The incident sparked a major diplomatic row, which intensified when Prime Minister Netanyahu appeared to “fete” Moyal upon his return to Israel—a move described by King Abdullah as “unacceptable and provocative.” To mend ties with Jordan, the Israeli government “expressed regret” for the loss of life at the mission; agreed to pay compensation to the families of the victims; and acceded to a Jordanian demand to replace then-ambassador Einat Schlein. Israel's new envoy, Amir Weissbrod, was only permitted to take up the vacant post this past April.
That confrontation occurred amid already heightened tensions surrounding the Temple Mount—known to Muslims as the Haram al-Sharif, atop which sits the Al-Aksa mosque—caused by Israel’s introduction at the Islamic site of additional security measures, including the installation of metal detectors, in the wake of a deadly terror attack. Jordan, the custodian of Muslim holy sites in Jerusalem, reacted with fury, in no small part contributing to the ensuing mass protests that caused Israel to reverse its decision.
While Israel and Jordan signed a peace agreement in 1994, much of the Jordanian population remains hostile towards the Jewish state, as evidenced by poll after poll and, more tangibly, the widespread public protests that erupted following Jawawdeh’s death. Many Jordanians, including a significant portion of the political establishment, advocated for the total severing of ties with Jerusalem unless Moyal was tried and convicted for his actions.
"In general, Jordanians consider Israel an enemy. This is seen in the media, among politicians, the Muslim Brotherhood, etc.," according to Dr. Abdullah Swalha, Director of the Amman-based Center for Israel Studies, which aims to provide Jordanians with objective information about Israel with a view to bridging the gap between the two nations.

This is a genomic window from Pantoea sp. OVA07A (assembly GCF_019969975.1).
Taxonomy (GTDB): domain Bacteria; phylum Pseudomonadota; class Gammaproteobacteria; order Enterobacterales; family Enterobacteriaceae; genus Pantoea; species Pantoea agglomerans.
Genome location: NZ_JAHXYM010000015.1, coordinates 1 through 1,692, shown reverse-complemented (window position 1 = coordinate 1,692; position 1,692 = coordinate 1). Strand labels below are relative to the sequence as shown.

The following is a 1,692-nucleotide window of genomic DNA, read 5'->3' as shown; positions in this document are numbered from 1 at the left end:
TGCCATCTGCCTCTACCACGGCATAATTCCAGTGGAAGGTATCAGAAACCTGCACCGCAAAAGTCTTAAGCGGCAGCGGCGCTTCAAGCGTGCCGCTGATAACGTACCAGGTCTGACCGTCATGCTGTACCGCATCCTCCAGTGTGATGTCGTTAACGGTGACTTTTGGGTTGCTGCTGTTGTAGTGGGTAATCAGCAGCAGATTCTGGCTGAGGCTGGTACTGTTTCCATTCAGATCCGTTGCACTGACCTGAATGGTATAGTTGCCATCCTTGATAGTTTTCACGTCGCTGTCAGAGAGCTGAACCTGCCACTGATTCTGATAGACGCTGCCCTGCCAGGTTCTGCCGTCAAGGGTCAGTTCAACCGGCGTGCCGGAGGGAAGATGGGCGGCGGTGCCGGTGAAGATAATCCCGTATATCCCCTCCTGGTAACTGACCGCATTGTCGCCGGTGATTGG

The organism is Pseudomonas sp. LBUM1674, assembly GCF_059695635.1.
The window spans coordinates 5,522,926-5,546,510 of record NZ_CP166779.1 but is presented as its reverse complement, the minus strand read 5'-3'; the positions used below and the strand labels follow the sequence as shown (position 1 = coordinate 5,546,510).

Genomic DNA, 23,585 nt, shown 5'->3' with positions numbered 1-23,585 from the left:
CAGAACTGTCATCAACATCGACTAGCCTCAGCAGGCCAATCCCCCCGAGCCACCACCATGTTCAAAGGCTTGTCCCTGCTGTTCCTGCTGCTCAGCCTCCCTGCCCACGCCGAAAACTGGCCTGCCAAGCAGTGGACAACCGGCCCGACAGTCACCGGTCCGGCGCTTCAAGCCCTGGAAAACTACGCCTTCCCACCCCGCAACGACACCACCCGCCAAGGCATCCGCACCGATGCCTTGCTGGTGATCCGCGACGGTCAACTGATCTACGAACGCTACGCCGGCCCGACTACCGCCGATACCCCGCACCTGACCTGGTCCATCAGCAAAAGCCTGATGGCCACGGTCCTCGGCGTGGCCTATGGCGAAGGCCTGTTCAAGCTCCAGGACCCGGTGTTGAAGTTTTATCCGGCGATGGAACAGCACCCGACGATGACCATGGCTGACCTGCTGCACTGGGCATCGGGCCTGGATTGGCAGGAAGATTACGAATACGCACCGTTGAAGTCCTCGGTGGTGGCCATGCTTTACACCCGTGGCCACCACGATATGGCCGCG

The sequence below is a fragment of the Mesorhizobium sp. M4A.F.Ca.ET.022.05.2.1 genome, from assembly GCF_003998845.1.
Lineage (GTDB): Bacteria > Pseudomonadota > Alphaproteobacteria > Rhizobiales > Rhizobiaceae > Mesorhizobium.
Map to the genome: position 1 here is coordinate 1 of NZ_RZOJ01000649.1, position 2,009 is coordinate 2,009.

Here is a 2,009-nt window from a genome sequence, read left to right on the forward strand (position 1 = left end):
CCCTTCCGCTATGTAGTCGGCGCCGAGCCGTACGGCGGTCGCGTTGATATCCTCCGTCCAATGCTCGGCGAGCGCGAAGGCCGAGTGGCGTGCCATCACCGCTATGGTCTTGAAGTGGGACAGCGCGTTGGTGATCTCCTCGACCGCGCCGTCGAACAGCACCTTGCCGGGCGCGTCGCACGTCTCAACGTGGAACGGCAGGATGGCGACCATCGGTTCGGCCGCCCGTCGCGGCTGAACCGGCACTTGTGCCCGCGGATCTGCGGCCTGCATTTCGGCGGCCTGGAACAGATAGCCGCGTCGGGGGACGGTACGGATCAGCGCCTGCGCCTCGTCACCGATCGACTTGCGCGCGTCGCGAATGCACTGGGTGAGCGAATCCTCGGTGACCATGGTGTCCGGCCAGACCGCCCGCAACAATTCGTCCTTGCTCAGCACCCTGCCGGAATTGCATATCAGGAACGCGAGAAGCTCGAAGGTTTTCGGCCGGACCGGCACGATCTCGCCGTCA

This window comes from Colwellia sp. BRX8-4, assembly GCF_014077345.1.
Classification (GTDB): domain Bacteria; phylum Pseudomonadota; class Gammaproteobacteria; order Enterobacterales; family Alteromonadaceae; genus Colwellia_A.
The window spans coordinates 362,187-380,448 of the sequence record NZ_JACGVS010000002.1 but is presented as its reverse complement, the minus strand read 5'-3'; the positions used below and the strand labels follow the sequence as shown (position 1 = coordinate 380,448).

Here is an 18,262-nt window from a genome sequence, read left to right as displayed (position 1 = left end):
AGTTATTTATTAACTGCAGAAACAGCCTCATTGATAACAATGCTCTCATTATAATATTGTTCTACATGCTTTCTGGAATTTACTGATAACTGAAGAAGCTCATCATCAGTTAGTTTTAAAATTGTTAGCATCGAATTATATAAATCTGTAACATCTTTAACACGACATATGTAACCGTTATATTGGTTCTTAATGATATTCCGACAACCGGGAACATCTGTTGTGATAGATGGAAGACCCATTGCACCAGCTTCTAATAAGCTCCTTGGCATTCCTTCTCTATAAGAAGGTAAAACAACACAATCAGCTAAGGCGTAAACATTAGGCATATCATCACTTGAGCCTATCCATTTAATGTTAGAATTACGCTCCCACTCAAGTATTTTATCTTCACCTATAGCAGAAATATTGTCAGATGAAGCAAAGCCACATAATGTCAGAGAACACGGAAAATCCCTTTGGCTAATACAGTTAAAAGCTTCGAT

"When it comes to regular people on the ground," he suggested to The Media Line
, "there is little information about how they feel. Also, if you ask citizens very specific questions, such as whether Jordan should accept Israeli gas or about the joint water projects, they respond more positively. It is important to focus on the entire picture and not just what is happening in Gaza or with the al-Aksa mosque."
Ambassador Alan Baker, a former deputy director-general of Israel's Ministry of Foreign Affairs who took part in the negotiating process that culminated in the treaty with Jordan, believes that despite the ups and downs, Jerusalem and Amman enjoy bon voisinage, or good neighborliness. "This is a proper relationship in a state of peace, one that is mutually beneficial," he told The Media Line
. "Albeit, Israel has a problem. The majority of Jordan's population is Palestinian, thus [King Abdullah] has to take into account their interests.
"The Israeli leadership understands this pressure, [as well as the fact that Jordan] toes the line of Arab states. It is accepted in Israel that in the event of an incident that creates discontent among Jordanians the monarchy must voice [opposition]. That there are diplomatic ties to begin with, along with a personal relationship between the leaders, allows this to occur."
In fact, in the opinion of many, the survival of Abdullah's regime depends heavily on implied Israeli and, to a greater degree, overt American political, economic and military support, without which a restive Palestinian population, coupled with a strong contingent of Islamic nationalists, might rise up against King Abdullah's rule. Additionally, the Jordanian army would unlikely be able to defend its eastern borders with both Iraq and Saudi Arabia, and Amman would be totally incapable of attending to hundreds of thousands of Syrian refugees.
As such, Israel and Jordan have a sort of Jekyll and Hyde
relationship, not unlike Jerusalem's under-the-radar relations with other Arab-Islamic countries. While the dynamic is not one of "love thy neighbor," both sides appear content that it is nonetheless stable enough to persist for the time being.